Clinical Case File: Persistent Dysuria

by | Clinical, Molecular | 4 comments

Publish Date: July 25, 2019

Read the case study below and then use your microbiology expertise to determine which pathogen is causing the symptoms. The results will be shared on August 1, 2019.

Good luck!


Determining which sexually transmitted infection (STI) is causing uncomfortable or painful symptoms isn’t always simple. Many STIs present with similar symptoms, and physical examinations may not reveal the culprit.

Case Study:

A 37-year-old male presents with burning during urination. The patient has exhibited dysuria for the last 8 years, and he has been with same partner for 12 years. Multiple STI screens and urine cultures have been performed. He has tested negative for chlamydia, gonorrhea, and Trichomonas on each screen and a urine culture yielded no pathogenic growth. A physical examination yielded no visible symptoms. The patient was treated multiple times for non-gonococcal urethritis unsuccessfully and symptoms continue to persist.

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Read the results post to find out which strain caused the infection. See the results.

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Written by Joshua Pulido, MHA, MT(ASCP)

Joshua X. Pulido, MHA, MLS(ASCP), is the Business Development Manager at Microbiologics where he leads the business activities for the Virapur division. Josh has nearly 20 years of experience in clinical diagnostics and is a certified Medical Laboratory Scientist through the American Society of Clinical Pathology. Prior to joining Microbiologics, Josh worked in marketing and sales in the Clinical Diagnostics industry for 11 years, and previously had nearly nine years of experience working in clinical laboratories as a technologist and supervisor. He earned his bachelor’s degree in Clinical Laboratory Science from Weber State University and holds a Master of Health Administration from Weber State University.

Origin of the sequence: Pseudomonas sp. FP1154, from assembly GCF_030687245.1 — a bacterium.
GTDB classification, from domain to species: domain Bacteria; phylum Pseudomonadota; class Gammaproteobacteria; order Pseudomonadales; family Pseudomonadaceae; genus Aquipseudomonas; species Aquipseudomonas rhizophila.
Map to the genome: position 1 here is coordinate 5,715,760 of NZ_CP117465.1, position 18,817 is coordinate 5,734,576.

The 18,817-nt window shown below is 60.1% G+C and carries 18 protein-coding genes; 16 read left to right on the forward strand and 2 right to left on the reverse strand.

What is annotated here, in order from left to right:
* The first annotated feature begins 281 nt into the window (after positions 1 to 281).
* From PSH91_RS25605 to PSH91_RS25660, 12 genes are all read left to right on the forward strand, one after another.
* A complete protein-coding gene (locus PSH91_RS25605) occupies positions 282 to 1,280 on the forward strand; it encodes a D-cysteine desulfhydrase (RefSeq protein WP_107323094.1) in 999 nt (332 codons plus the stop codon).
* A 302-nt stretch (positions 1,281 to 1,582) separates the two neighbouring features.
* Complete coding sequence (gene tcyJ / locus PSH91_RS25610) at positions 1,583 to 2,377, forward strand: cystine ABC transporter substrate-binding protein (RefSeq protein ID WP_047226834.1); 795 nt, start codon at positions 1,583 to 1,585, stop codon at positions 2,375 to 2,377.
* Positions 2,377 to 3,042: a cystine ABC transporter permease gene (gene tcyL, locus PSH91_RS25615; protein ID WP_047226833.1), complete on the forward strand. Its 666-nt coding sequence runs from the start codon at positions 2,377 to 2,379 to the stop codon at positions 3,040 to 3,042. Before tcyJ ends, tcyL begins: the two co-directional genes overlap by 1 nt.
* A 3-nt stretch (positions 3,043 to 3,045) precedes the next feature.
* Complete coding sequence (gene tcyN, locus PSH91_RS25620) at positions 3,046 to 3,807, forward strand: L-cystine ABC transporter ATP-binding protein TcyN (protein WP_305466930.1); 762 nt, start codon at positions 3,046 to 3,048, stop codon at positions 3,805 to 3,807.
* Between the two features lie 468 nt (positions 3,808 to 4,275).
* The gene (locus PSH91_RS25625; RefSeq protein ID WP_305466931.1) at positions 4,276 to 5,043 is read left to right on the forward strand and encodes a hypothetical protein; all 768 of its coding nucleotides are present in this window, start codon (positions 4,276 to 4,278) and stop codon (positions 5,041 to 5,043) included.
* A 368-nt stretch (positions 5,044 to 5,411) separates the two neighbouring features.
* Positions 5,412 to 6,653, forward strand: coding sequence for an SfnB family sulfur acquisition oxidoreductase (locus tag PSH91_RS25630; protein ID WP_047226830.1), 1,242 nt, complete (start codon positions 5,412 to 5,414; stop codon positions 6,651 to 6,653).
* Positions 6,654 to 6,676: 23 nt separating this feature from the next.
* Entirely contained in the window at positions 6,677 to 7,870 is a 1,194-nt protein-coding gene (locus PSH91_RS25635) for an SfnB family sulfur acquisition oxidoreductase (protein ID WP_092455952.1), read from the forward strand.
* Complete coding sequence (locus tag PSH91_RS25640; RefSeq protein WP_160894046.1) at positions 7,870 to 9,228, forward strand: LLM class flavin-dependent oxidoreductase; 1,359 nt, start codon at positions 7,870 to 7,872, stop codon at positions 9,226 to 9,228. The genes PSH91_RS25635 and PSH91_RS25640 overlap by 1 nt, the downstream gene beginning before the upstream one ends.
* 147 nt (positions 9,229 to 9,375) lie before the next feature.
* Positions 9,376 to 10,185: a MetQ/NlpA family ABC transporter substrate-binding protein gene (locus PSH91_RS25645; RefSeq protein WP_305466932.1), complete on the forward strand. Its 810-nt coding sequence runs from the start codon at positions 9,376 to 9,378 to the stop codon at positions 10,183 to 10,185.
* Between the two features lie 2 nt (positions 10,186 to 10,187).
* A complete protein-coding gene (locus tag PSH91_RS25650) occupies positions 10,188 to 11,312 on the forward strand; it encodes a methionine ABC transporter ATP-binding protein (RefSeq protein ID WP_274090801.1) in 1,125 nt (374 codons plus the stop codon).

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  1. Manuela

    I like it!
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  2. Shishir

    Very interesting.

    I look forward to more.

  3. rescue lab

    Thanks For sharing This Grateful Article For medical Resources.
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  4. Kizito

    Mycobacterium genitalium Is not a well known causative agent of STI. It’s proved resistance to most known antibiotics. Symptoms are not distinguishable from chlamydiasis and gonorrhea. And diagnosis is not feasible. So maybe the doctor never suspected it and didn’t include it in the diagnosis.


  1. Clinical Case File Results: Persistent Dysuria – Microbiologics Blog - […] week we shared the Clinical Case File of a patient with persistent dysuria and asked our readers to determine…
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